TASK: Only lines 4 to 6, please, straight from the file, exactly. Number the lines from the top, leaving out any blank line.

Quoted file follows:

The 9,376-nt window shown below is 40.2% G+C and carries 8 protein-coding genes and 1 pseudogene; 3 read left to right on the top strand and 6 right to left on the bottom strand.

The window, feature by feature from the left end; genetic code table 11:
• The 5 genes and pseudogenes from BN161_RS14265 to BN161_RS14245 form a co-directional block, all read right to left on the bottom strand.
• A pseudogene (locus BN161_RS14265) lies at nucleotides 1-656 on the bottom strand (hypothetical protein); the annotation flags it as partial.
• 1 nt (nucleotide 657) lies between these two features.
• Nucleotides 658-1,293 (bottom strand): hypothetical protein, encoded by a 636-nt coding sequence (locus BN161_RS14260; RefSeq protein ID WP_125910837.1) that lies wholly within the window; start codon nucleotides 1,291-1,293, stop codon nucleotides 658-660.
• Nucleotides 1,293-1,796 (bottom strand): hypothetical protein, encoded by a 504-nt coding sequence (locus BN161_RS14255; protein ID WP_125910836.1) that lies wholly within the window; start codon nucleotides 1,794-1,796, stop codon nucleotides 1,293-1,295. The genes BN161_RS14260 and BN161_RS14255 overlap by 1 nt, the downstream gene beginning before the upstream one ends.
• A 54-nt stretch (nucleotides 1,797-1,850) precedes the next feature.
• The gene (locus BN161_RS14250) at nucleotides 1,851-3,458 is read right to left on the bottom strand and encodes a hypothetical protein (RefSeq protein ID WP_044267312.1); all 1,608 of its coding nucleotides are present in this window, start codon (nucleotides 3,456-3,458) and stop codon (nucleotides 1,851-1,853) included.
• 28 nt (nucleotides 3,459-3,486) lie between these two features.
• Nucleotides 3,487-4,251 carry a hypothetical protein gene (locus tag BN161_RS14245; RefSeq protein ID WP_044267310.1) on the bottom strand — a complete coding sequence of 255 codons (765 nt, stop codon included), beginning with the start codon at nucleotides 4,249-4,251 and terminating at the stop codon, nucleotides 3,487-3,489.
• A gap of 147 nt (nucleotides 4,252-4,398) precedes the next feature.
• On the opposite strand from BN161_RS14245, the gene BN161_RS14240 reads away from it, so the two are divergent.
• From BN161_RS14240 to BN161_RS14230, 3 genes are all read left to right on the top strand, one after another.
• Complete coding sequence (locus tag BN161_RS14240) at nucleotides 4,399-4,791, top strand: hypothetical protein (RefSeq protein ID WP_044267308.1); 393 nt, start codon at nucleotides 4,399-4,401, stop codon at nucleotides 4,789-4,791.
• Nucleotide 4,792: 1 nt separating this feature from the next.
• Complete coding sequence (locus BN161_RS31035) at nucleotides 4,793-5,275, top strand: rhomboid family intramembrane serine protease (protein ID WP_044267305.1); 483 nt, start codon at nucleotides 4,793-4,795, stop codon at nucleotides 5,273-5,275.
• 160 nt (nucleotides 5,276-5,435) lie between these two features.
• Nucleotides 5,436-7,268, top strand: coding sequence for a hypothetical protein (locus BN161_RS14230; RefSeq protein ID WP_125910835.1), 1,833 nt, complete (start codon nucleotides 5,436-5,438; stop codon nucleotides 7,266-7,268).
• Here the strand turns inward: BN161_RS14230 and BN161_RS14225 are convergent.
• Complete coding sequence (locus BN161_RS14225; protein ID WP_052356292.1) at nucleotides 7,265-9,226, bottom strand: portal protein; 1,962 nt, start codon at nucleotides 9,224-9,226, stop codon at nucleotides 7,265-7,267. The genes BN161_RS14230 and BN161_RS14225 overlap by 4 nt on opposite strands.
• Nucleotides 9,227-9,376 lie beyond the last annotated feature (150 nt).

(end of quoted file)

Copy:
• A pseudogene (locus BN161_RS14265) lies at nucleotides 1-656 on the bottom strand (hypothetical protein); the annotation flags it as partial.
• 1 nt (nucleotide 657) lies between these two features.
• Nucleotides 658-1,293 (bottom strand): hypothetical protein, encoded by a 636-nt coding sequence (locus BN161_RS14260; RefSeq protein ID WP_125910837.1) that lies wholly within the window; start codon nucleotides 1,291-1,293, stop codon nucleotides 658-660.